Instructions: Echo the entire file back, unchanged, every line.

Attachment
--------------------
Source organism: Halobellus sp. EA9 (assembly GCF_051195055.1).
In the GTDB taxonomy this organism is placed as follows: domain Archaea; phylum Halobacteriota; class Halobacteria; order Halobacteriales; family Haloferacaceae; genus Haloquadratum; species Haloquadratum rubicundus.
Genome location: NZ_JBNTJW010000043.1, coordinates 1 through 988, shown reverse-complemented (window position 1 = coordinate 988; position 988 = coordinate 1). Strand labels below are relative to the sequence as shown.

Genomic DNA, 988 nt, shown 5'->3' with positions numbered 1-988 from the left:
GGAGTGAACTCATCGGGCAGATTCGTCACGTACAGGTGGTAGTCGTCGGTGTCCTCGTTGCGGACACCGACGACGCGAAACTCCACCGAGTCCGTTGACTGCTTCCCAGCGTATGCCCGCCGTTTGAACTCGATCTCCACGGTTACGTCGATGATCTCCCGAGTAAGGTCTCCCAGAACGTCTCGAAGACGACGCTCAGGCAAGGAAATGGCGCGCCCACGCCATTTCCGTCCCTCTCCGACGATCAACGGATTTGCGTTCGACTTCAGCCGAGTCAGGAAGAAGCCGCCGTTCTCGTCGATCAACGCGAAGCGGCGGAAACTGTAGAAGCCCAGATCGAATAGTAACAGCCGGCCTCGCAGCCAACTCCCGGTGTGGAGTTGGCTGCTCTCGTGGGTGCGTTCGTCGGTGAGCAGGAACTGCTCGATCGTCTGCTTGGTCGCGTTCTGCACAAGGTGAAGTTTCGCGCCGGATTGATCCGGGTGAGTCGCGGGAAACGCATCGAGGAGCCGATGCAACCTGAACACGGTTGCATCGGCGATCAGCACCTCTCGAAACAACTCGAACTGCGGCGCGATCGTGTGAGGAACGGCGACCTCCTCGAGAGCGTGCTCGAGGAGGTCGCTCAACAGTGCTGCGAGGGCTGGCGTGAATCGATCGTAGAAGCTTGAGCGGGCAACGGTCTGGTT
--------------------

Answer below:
Source organism: Halobellus sp. EA9 (assembly GCF_051195055.1).
In the GTDB taxonomy this organism is placed as follows: domain Archaea; phylum Halobacteriota; class Halobacteria; order Halobacteriales; family Haloferacaceae; genus Haloquadratum; species Haloquadratum rubicundus.
Genome location: NZ_JBNTJW010000043.1, coordinates 1 through 988, shown reverse-complemented (window position 1 = coordinate 988; position 988 = coordinate 1). Strand labels below are relative to the sequence as shown.

Genomic DNA, 988 nt, shown 5'->3' with positions numbered 1-988 from the left:
GGAGTGAACTCATCGGGCAGATTCGTCACGTACAGGTGGTAGTCGTCGGTGTCCTCGTTGCGGACACCGACGACGCGAAACTCCACCGAGTCCGTTGACTGCTTCCCAGCGTATGCCCGCCGTTTGAACTCGATCTCCACGGTTACGTCGATGATCTCCCGAGTAAGGTCTCCCAGAACGTCTCGAAGACGACGCTCAGGCAAGGAAATGGCGCGCCCACGCCATTTCCGTCCCTCTCCGACGATCAACGGATTTGCGTTCGACTTCAGCCGAGTCAGGAAGAAGCCGCCGTTCTCGTCGATCAACGCGAAGCGGCGGAAACTGTAGAAGCCCAGATCGAATAGTAACAGCCGGCCTCGCAGCCAACTCCCGGTGTGGAGTTGGCTGCTCTCGTGGGTGCGTTCGTCGGTGAGCAGGAACTGCTCGATCGTCTGCTTGGTCGCGTTCTGCACAAGGTGAAGTTTCGCGCCGGATTGATCCGGGTGAGTCGCGGGAAACGCATCGAGGAGCCGATGCAACCTGAACACGGTTGCATCGGCGATCAGCACCTCTCGAAACAACTCGAACTGCGGCGCGATCGTGTGAGGAACGGCGACCTCCTCGAGAGCGTGCTCGAGGAGGTCGCTCAACAGTGCTGCGAGGGCTGGCGTGAATCGATCGTAGAAGCTTGAGCGGGCAACGGTCTGGTT